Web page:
Bethlehem Bandolero, 2005, video.
Larissa Sansour

After years in exile, the Palestinian artist returns to her native town, Bethlehem, only to find that the town has been divided by the Israeli segregation wall. Unable to see friends and family, Sansour sets out to confront the wall in an absurd and bizarre duel exposing the political madness of the region. Bethlehem Bandolero is a kitsch video featuring Larissa Sansour herself as a Mexican gunslinger arriving in Bethlehem for a duel with the Israeli Segregation Wall. Wearing a big, red sombrero and a scarf, she walks the streets of Bethlehem and greets the people before taking off for her final showdown. The editing is inspired by television sitcom effects from the seventies. The humor of the piece is by the underlying music (courtesy Brooklyn Museum).

Part of the How Green Was My Valley exhibition.

A Metro in Gaza, 2011
Mohamed Abusal

A Metro in Gaza explores the dreamlike possibility of an underground metro station in Gaza. The project imagines a system powered by generators, with high standards of cleanliness, order, punctuality, and passenger safety. These features are meant to endure the raids, civic poverty, and intensified blockade in Gaza. By eliciting opinions—ranging from naive and comical to pessimistic—from Gaza City’s citizens, Abusal documents what it might mean to have a local metro system. A Metro in Gaza provides a daring, critical, and scathing commentary on what is deemed permissible in technology and society in Gaza today.

Part of the How Green Was My Valley exhibition at WhiteBox.

How Green Was My Valley

How Green Was My Valley highlights the work of a generation of artists who have been led by the subject of Palestine to develop new aesthetic visions and practices in the face of a decades long occupation. Palestinian art, whether produced in the occupied territories or in diaspora, has become increasingly experimental, engaging international shifts that have merged contemporary art practices with eco-activism, urbanism, documentary filmmaking, and archival methods. How Green Was My Valley will spotlight artists who are currently contributing to these expanding theoretical frameworks while giving equal attention to those who evocatively utilize form to reflect what national poet Mahmoud Darwish referred to as an “incurable malady,” the persistence of Palestinian hope.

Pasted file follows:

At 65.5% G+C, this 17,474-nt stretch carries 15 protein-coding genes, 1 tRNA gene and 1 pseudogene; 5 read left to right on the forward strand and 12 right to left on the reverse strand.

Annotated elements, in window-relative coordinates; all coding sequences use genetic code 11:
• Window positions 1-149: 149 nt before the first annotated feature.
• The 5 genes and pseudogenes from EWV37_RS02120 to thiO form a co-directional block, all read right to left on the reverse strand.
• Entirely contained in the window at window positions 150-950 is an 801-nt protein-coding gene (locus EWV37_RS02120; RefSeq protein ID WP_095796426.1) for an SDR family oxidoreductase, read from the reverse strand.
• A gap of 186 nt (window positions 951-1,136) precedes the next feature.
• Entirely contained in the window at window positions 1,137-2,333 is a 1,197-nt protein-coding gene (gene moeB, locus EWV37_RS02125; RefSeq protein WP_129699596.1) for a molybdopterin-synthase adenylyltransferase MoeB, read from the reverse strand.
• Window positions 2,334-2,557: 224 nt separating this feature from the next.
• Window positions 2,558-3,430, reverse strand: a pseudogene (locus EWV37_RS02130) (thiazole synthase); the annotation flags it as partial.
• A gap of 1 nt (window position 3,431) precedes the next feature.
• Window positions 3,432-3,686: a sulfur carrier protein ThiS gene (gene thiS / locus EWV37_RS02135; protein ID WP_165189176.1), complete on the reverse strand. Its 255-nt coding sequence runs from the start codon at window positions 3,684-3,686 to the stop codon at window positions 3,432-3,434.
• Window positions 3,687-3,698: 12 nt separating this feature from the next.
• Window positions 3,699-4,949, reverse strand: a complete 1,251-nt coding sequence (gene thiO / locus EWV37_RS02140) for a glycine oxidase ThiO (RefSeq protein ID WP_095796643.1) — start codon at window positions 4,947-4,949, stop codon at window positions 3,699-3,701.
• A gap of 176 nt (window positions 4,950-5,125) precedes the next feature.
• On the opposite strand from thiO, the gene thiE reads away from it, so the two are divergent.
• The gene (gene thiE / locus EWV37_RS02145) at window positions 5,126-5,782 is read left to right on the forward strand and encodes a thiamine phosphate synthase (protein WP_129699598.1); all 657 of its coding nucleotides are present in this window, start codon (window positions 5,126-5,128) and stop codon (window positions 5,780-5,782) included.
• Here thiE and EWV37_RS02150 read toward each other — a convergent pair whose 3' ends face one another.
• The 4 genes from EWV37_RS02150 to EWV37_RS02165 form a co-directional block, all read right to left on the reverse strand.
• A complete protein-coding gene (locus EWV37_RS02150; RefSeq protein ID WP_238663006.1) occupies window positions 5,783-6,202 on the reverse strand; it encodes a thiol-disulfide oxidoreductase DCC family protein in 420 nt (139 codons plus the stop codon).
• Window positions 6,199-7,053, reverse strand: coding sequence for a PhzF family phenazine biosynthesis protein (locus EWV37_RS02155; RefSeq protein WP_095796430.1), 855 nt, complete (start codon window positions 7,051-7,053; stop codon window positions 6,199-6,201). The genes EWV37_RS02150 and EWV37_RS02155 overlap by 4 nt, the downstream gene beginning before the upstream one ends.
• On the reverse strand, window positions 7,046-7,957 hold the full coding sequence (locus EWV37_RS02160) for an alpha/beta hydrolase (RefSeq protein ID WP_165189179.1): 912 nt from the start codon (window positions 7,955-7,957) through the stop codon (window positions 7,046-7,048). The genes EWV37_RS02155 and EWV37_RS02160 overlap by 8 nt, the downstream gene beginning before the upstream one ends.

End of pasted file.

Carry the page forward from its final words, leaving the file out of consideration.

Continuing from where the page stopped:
Because art matters

If you’ve ever been to a museum and thought, "my four year old could do that," you need to read this.

Three questions not to ask about art – and four to ask instead

"Art is similar in that you need context to understand it, but it also makes you do much more interpretive work. It doesn’t mean that you just make up your own meaning and everyone is right, regardless of how wacky their interpretation. It means that you have to think of what was happening in the world in which the work came about, and to the artist’s life, to find the clues."

A combo exposé and public service announcement from John Oliver, this one hits close to home. Even for clients who believe in their message, it may seem okay to do this. And for the news media, it may feel a necessary step for survival. Subscription models though are giving the old ad-based guard a run for its money, and rightly so. As a guy who works in marketing and advertising, I’d rather craft efforts that the right audience welcomes, rather than force messages disruptively (or in this case, surreptitiously) down audiences’ throats.

A call to end our complicit role in a horrifying injustice

To my Palestinians friends, my deepest apologies for the horrifying loss of those in Gaza. I’m ashamed of my country, complicit in it’s financial, military and foreign policy support of Israel. This isn’t a religious issue, it’s a humanitarian crisis that history will judge us harshly for, unless action is taken now.